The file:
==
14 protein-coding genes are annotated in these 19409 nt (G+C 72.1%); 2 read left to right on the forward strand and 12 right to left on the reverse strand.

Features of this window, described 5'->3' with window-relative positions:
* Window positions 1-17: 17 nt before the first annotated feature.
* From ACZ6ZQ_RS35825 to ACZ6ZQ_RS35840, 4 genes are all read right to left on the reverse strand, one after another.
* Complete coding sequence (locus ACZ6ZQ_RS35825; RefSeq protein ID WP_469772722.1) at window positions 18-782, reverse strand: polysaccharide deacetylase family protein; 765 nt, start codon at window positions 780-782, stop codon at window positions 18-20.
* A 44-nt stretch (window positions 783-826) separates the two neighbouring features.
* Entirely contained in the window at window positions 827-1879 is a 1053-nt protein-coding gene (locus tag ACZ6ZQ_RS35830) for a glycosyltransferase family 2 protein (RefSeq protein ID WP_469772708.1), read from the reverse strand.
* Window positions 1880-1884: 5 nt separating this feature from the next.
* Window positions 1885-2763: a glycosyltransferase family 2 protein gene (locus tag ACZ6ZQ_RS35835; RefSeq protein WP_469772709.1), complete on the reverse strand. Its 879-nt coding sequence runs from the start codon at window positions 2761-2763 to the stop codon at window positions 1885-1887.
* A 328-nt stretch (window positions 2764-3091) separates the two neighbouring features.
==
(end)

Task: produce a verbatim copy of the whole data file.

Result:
14 protein-coding genes are annotated in these 19409 nt (G+C 72.1%); 2 read left to right on the forward strand and 12 right to left on the reverse strand.

Features of this window, described 5'->3' with window-relative positions:
* Window positions 1-17: 17 nt before the first annotated feature.
* From ACZ6ZQ_RS35825 to ACZ6ZQ_RS35840, 4 genes are all read right to left on the reverse strand, one after another.
* Complete coding sequence (locus ACZ6ZQ_RS35825; RefSeq protein ID WP_469772722.1) at window positions 18-782, reverse strand: polysaccharide deacetylase family protein; 765 nt, start codon at window positions 780-782, stop codon at window positions 18-20.
* A 44-nt stretch (window positions 783-826) separates the two neighbouring features.
* Entirely contained in the window at window positions 827-1879 is a 1053-nt protein-coding gene (locus tag ACZ6ZQ_RS35830) for a glycosyltransferase family 2 protein (RefSeq protein ID WP_469772708.1), read from the reverse strand.
* Window positions 1880-1884: 5 nt separating this feature from the next.
* Window positions 1885-2763: a glycosyltransferase family 2 protein gene (locus tag ACZ6ZQ_RS35835; RefSeq protein WP_469772709.1), complete on the reverse strand. Its 879-nt coding sequence runs from the start codon at window positions 2761-2763 to the stop codon at window positions 1885-1887.
* A 328-nt stretch (window positions 2764-3091) separates the two neighbouring features.